Professor Silke's post represents a major collaboration between Pool Re and Cranfield University. Pool Re was established in 1993 by the insurance industry in cooperation with the UK Government in the wake of the IRA bombing campaign on the UK Mainland with the goal of protecting the economy. A key element of Professor Silke's post is to establish a counter terrorism network, which can provide thought leadership in the study and analysis of terrorism, risk mitigation and resilience. A particular focus will be on catastrophic and unconventional terrorism loss assessment and mitigation, with the aim of improving the resilience of the UK economy.
Articles In Journals
- Silke A & Filippidou A (2019) What drives terrorist innovation? Lessons from black September and Munich 1972, Security Journal, Early online.
- Windle J & Silke A (2019) Is drawing from the state ‘state of the art’?: a review of organised crime research data collection and analysis, 2004–2018, Trends in Organized Crime, Early online.
- Hourigan N, Morrison J, Windle J & Silke A (2018) Crime in Ireland north and south: Feuding gangs and profiteering paramilitaries, Trends in Organized Crime, 21 (2) 126-146.
- Silke A & Veldhuis T (2017) Countering violent extremism in prisons: a review of key recent research and critical research gaps, Perspectives on Terrorism, 11 (5).
- Silke A (2016) Ferocious times: the IRA, the RIC, and Britain’s failure in 1919-1921, Terrorism and Political Violence, 28 (3) 417-434.
- Silke A & Schmidt-Petersen J (2015) The golden age? what the 100 most cited articles in terrorism studies tell us, Terrorism and Political Violence, 29 (4) 692-712.
- Silke A (2018) The study of terrorism and counterterrorism. In: Routledge Handbook of Terrorism and Counterterrorism, Abingdon, Oxford, UK: Routledge, p. 1-10.
- Silke A (2018) State terrorism. In: Routledge Handbook of Terrorism and Counterterrorism, Abingdon, Oxford, UK: Routledge, p. 66-73.
- Silke A (eds), (2018) Routledge Handbook of Terrorism and Counterterrorism, Abindon, Oxford, UK: Routledge.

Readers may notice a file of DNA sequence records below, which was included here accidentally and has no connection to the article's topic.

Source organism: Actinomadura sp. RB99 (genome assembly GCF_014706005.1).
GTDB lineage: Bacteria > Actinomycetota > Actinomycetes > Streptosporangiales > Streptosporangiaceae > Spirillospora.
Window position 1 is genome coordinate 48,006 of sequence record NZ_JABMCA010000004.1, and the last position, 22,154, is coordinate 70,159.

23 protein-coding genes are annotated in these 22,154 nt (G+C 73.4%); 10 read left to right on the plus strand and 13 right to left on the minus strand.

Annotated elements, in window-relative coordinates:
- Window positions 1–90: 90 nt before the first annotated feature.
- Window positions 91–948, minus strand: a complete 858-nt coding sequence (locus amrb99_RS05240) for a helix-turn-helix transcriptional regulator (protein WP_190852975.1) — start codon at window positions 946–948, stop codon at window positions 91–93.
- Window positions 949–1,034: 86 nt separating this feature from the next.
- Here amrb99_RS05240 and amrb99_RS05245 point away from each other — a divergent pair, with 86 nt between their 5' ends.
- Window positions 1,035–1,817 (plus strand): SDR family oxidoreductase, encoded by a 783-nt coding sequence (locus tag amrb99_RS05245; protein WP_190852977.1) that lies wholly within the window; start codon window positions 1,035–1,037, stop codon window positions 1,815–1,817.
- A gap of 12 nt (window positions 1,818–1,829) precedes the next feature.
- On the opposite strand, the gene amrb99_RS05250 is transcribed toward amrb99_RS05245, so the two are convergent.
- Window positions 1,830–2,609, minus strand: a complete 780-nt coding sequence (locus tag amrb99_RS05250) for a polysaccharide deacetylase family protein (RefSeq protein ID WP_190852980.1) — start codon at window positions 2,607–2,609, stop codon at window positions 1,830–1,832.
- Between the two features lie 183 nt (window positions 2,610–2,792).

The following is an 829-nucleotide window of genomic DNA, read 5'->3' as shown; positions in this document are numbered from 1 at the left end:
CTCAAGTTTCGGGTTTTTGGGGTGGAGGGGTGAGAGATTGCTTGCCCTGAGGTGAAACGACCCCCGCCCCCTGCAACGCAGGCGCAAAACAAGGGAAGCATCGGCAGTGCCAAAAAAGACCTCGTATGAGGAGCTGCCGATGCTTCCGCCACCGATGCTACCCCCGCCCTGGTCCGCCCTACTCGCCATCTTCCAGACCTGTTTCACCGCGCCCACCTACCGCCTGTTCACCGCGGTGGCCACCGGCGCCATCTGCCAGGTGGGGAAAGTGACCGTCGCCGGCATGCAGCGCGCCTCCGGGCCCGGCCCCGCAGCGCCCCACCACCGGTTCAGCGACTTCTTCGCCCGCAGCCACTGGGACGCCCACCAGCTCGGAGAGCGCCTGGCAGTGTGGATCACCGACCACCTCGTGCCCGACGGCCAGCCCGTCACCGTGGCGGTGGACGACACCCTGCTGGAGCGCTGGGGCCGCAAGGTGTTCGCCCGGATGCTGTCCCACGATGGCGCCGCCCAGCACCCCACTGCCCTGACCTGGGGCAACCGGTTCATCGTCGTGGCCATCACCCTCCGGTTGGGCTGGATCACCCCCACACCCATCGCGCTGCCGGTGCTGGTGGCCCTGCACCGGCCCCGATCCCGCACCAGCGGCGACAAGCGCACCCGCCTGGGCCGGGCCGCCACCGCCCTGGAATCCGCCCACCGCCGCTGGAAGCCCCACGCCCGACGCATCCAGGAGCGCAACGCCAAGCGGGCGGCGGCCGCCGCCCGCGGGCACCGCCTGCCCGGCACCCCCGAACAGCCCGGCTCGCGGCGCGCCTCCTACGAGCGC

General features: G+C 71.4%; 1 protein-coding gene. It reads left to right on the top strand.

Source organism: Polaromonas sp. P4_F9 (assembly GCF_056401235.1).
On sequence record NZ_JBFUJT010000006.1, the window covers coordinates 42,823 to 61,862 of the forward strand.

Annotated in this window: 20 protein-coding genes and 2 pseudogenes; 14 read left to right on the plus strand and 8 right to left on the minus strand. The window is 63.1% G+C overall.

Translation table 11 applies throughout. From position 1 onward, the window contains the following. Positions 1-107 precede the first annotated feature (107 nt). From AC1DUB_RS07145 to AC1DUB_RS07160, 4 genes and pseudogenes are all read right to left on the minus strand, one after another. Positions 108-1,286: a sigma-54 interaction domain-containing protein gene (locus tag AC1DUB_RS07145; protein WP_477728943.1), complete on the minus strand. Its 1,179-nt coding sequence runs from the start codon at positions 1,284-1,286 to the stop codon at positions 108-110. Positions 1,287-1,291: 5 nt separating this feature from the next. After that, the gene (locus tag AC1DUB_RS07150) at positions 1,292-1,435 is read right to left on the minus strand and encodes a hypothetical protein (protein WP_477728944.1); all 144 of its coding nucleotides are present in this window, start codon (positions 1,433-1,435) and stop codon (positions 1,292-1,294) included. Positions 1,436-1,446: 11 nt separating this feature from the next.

- Bjorgo T & Silke A (2018) Root causes of terrorism. In: Routledge Handbook of Terrorism and Counterterrorism, Abingdon, Oxford, UK: Routledge, p. 57-65.
- Silke A (2018) Jamaat-al-Muslimeen: the blurred lines between organized crime and terrorism in Trinidad and Tobago. In: Historical Perspectives on Organised Crime and Terrorism, Abingdon, UK: Routledge, p. 188-203.
- Windle J, Morrison J, Winter A & Silke A (2018) Introduction: Hawking the historical method in organized crime and terrorism studies. In: Historical perspectives on organised crime and terrorism, Abingdon, UK: Routledge, p. 1-13.
- Windle J, Morrison J, Winter A, Silke A (eds), (2018) Historical perspectives on organized crime and terrorism, Abiingdon, UK: Routledge.
- Silke A & Brown K (2016) 'Radicalisation': the transformation of modern understanding of terrorist origins, psychology and motivation. In: State, Society and National Security, Singapore: World Scientific Publishing Co. Pte. Ltd., p. 129-150.
- O'Gorman R & Silke A (2015) Chapter 7: Terrorism as altruism: an evolutionary model for understanding terrorist psychology. In: Evolutionary psychology and terrorism, London: Routledge.
- Silke A (2015) Understanding suicide terrorism: insights from psychology, lessons from history. In: Investigating terrorism: current political, legal and psychological issues, John Wiley & Sons, p. 169-179.